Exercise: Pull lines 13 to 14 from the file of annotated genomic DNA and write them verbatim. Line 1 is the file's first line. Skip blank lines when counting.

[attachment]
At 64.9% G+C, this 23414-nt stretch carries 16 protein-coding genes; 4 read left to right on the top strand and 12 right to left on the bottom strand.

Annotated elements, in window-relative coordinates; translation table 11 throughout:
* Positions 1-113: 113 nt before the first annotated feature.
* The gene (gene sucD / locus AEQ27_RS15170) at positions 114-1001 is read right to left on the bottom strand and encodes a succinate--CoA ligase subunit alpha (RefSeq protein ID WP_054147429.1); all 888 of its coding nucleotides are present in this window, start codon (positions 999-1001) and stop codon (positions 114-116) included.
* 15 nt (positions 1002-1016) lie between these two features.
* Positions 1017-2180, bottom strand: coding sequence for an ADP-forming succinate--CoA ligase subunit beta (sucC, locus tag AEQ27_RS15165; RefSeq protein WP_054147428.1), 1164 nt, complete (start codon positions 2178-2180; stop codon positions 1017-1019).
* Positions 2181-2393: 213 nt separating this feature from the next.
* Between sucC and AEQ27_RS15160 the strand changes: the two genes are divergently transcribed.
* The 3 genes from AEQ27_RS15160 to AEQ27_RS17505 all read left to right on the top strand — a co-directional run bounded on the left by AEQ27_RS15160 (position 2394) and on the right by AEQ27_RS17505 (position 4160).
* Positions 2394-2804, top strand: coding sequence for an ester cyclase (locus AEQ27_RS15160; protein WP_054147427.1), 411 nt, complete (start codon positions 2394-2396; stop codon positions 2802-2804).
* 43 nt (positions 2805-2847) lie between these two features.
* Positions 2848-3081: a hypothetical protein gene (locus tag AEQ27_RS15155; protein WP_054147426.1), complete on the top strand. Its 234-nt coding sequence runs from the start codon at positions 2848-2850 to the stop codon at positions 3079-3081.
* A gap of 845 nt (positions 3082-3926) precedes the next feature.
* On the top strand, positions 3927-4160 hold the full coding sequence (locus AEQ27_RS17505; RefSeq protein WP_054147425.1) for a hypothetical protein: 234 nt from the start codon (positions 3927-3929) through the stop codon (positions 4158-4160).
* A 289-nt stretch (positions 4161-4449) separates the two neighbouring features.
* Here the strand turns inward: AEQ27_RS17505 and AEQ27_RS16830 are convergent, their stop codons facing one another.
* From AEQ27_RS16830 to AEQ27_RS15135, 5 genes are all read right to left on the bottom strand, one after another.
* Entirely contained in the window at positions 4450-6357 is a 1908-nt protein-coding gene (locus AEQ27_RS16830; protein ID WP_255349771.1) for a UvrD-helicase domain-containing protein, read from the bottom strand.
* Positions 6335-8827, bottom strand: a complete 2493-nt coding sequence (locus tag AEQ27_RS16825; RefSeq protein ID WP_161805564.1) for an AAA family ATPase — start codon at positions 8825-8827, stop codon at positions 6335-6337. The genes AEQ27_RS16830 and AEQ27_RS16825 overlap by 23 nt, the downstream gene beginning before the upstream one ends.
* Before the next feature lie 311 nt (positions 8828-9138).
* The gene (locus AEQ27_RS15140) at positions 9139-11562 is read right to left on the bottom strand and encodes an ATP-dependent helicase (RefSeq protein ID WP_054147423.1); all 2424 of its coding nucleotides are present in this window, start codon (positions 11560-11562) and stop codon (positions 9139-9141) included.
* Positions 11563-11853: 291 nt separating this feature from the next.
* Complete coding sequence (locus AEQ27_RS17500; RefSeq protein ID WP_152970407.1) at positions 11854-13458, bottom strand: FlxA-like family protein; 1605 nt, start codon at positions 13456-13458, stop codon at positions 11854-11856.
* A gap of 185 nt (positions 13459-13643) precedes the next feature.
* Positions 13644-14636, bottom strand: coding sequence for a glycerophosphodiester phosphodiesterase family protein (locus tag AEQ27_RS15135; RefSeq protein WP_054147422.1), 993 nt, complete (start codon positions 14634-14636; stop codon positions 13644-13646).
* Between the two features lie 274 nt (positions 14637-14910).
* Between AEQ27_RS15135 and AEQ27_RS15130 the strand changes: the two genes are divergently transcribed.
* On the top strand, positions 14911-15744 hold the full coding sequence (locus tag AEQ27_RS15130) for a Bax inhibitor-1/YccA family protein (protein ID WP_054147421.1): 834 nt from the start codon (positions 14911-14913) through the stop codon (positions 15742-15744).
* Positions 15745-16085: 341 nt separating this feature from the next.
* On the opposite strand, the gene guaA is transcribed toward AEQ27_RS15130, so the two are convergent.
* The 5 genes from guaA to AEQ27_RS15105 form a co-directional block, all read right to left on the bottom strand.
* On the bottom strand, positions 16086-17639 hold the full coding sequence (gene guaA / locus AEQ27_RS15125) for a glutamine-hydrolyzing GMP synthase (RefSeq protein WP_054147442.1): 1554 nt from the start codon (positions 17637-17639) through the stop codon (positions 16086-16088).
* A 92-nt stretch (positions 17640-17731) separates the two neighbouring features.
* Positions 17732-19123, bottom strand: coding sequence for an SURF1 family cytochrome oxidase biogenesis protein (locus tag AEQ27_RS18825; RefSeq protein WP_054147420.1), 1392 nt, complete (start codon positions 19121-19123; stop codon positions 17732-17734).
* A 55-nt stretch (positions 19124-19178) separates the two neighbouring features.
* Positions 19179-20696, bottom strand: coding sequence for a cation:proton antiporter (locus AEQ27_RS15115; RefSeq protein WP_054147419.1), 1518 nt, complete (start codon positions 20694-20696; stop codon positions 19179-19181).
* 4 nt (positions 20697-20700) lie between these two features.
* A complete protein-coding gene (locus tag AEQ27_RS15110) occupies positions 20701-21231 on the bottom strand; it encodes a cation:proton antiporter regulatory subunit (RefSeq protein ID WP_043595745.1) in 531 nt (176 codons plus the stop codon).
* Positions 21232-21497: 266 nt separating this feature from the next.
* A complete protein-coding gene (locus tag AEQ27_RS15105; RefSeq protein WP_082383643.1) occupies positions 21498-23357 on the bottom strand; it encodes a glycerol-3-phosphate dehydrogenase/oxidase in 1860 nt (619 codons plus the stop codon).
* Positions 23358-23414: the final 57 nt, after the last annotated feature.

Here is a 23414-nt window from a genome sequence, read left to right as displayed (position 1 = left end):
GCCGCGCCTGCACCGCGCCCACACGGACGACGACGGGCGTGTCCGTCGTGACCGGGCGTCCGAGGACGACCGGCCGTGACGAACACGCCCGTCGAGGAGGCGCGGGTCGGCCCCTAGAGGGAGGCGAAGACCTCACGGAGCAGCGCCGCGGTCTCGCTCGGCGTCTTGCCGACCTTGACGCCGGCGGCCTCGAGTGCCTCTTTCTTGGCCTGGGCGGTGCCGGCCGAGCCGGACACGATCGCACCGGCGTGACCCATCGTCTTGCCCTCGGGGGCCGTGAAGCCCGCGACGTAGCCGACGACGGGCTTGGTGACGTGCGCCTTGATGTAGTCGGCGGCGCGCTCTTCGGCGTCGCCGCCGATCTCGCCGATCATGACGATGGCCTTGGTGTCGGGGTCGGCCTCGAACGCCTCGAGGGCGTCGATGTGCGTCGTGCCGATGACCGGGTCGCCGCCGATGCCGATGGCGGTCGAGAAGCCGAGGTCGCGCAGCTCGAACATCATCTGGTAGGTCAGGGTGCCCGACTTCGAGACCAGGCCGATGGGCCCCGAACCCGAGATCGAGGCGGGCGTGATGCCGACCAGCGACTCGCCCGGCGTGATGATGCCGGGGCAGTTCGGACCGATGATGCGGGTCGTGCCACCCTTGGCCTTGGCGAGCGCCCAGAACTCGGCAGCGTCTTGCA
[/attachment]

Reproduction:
* A gap of 845 nt (positions 3082-3926) precedes the next feature.
* On the top strand, positions 3927-4160 hold the full coding sequence (locus AEQ27_RS17505; RefSeq protein WP_054147425.1) for a hypothetical protein: 234 nt from the start codon (positions 3927-3929) through the stop codon (positions 4158-4160).